The AMC concept was developed in response to a tragic dilemma, noted Italian Finance Minister Tommaso Padoa-Schioppa. 

"With the lives of millions of children at stake, developing nations are in desperate need of new vaccines," said Padoa-Schioppa, whose ministry has led the drive to adopt the AMC pilot.  "But they often lack the buying power that would encourage vaccine makers to take the financial risk of developing products to meet their needs." 

The AMC for pneumococcal disease will offer an improved market for vaccines now in development.  Vaccines are bought only if they meet pre-determined standards of efficacy and safety, and if developing countries ask for them.  

In return, the companies must agree to provide their products at a reduced price that will decline over time as the market grows and becomes more efficient.  After 7 to 10 years, AMC funding will phase out, and vaccine makers are expected to continue supplying the developing world marketplace with their products, but at a discounted price, set during the AMC process.

Queen Rania pointed out that in the poorest regions of the world, two to three million children die of preventable diseases every year. Her Majesty took particular note of the donor nations that are helping to meet the goal of reducing by two-thirds the number of deaths among the world’s most vulnerable children.

"This generation can begin to eradicate the worst of the world's diseases," said UK Chancellor Gordon Brown. He noted that finance ministers are usually the last people who willingly give away such vast amounts of money, but that "the appalling arithmetic of death and disease round the world has moved us all to action."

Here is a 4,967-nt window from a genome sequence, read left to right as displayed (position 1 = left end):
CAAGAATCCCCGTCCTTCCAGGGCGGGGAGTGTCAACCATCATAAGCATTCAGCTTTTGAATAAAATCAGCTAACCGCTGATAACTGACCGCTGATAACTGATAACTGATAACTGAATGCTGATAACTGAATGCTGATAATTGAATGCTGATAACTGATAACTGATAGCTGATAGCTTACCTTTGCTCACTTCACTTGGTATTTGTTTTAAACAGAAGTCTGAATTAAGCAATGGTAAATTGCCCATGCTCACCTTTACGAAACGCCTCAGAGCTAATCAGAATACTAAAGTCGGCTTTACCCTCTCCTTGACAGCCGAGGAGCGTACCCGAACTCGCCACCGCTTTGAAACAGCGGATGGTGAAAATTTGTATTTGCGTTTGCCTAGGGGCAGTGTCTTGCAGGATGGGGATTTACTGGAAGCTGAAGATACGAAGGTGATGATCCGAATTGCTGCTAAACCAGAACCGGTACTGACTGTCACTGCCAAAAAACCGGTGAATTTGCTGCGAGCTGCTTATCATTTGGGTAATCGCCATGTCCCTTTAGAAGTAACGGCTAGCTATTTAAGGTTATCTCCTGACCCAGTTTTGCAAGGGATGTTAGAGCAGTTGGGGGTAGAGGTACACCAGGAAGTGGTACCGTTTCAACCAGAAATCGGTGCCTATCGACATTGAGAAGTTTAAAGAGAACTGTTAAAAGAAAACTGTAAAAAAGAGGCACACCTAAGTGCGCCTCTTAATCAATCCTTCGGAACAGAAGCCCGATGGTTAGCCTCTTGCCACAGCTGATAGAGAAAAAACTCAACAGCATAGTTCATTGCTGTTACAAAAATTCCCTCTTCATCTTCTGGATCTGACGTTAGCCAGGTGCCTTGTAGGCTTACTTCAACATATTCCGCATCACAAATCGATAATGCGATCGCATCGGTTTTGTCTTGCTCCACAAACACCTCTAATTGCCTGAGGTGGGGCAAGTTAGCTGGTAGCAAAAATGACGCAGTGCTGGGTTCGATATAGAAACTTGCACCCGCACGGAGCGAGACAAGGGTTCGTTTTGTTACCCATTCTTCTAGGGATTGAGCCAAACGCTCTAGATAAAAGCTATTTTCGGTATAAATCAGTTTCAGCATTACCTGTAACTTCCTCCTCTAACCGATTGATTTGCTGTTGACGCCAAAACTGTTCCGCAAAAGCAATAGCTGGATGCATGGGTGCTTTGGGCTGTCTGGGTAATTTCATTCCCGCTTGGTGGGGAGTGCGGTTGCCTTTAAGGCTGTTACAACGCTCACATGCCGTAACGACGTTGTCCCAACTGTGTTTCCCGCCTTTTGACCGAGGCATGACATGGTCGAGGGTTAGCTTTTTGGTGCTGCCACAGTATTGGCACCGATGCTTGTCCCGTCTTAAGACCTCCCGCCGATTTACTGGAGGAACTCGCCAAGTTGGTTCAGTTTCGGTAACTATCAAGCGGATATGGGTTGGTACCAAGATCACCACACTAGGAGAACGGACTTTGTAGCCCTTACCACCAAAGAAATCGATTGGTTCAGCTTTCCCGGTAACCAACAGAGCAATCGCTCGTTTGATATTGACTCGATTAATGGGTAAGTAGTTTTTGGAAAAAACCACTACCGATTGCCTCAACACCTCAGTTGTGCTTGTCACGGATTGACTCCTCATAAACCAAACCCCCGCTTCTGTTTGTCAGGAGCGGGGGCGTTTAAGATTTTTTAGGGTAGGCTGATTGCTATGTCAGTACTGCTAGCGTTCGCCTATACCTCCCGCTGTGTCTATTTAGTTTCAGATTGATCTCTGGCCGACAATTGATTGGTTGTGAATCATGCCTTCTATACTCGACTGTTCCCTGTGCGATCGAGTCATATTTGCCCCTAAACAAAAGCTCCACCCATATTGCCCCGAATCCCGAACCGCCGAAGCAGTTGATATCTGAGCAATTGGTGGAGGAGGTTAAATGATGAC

Lob-Levyt, executive secretary of the GAVI Alliance, noted that a pneumococcal vaccine is being widely used in developed countries with striking success in preventing disease. However, he added, manufacturers lack the capacity to provide this vaccine to the developing world on a large scale, and extended protection vaccines are needed to bring pneumococcal disease under control in developing countries. 

The GAVI secretariat and the World Bank worked with an expert committee, with representation from developing and industrialized countries, to identify pneumococcal disease as the target of the AMC pilot.  Going forward, the AMC will be overseen by an Independent Assessment Committee, which will set and monitor standards for the vaccines.  

The GAVI Alliance and the World Bank will be responsible for supporting the programmatic and financial functions of the AMC. “We expect that new pneumococcal vaccines will reach developing countries by 2010, at least 10 years earlier than if the AMC were not available,” Lob-Levyt said.  “Today’s decision will save lives by bolstering efforts to prevent this disease, while paving the way for future AMCs focused on other deadly diseases.” 

Her Majesty thanked all the entities involved in this pilot project, saying "The challenges are daunting, but you have shown that overcoming them is doable…In these troubled times, your countries have shown humanity’s great capacity for good."